There, we ran into the Radisson Hotel and Casino and noticed a restaurant inside. When we entered, we were told that they only served guests, but after a short talk with the manager, we got him to agree to let us sit on their patio and drink some wine while the sun set over the water. We ended up drinking two bottles of wine, both of them Uruguayan and both of them wonderful. We had no idea they had such amazing wines there. Just like the Argentines though, the hotel staff got worried about us drinking without food and before we knew they brought us a huge plate of cheeses, meats and fruits on the house! It made for a wonderful time. It's been awhile since I've seen something as lovely as the sun setting over that ocean.

But we finally decided that it was time to make our way back to the ferry and thanking our hosts, we left and calmly walked the 15 minutes to the dock. There we were met with panic. It seemed that there was a time change that afternoon and the ferry was scheduled to leave in five minutes, not the hour we thought we had. (We thought it was 7:25 at the moment, but it was actually 8:25.) No one had bothered to tell us about that time change. I would have thought it would have been mentioned when we bought our tickets. Plus, who schedules a time change in the middle of the afternoon? Whatever. We were rushed through customs and practically thrown on the boat just as the gangplank was being lifted. And we were on our way back to Argentina.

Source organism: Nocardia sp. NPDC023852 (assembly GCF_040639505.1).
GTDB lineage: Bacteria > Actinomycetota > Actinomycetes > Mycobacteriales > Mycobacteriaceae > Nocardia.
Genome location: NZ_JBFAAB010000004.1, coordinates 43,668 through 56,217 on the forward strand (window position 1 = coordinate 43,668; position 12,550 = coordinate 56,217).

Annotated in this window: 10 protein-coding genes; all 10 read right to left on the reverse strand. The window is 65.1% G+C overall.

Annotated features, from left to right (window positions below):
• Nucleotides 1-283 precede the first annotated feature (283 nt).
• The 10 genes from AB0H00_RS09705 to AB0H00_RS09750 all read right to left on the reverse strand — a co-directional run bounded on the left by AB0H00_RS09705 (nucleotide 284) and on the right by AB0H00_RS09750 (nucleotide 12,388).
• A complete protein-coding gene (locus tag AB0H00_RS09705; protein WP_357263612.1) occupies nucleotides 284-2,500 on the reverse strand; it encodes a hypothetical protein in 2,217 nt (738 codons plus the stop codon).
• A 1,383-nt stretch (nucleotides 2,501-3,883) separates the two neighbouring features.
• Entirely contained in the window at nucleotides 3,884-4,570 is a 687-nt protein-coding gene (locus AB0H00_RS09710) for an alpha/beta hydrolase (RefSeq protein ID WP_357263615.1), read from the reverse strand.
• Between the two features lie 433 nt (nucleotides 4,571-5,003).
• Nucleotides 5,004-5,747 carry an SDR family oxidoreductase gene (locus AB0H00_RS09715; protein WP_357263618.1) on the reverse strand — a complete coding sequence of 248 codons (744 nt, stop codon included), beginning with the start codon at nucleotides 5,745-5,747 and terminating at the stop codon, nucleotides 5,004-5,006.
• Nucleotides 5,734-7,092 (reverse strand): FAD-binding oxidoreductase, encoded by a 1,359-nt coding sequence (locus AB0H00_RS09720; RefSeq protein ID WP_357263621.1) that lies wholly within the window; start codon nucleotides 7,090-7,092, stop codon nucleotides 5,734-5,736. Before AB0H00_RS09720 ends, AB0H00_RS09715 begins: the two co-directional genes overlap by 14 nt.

It was on this ferry trip that we ran into the only two assholes we experienced during the whole vacation. These were two guys working at the bar. They decided to give Skip some shit for some reason and wouldn't sell him a drink, claiming the bar was closed, although they kept serving other people. We told them in no uncertain terms what they could do to themselves and that led to security guards watching us closely the rest of the trip, which fortunately was over rather quickly.

After another trip through customs, we were glad to be back in Buenos Aires. We had just enough time to make it to the subway before it closed and before we knew it, we were back at our hotel, where we sat and talked and drank with Rodrigo before hitting the sack earlier than we were used to. We had an early morning date with the Gauchos the next morning.

And that's it for this week. I'll be back next week with the last three days of the trip.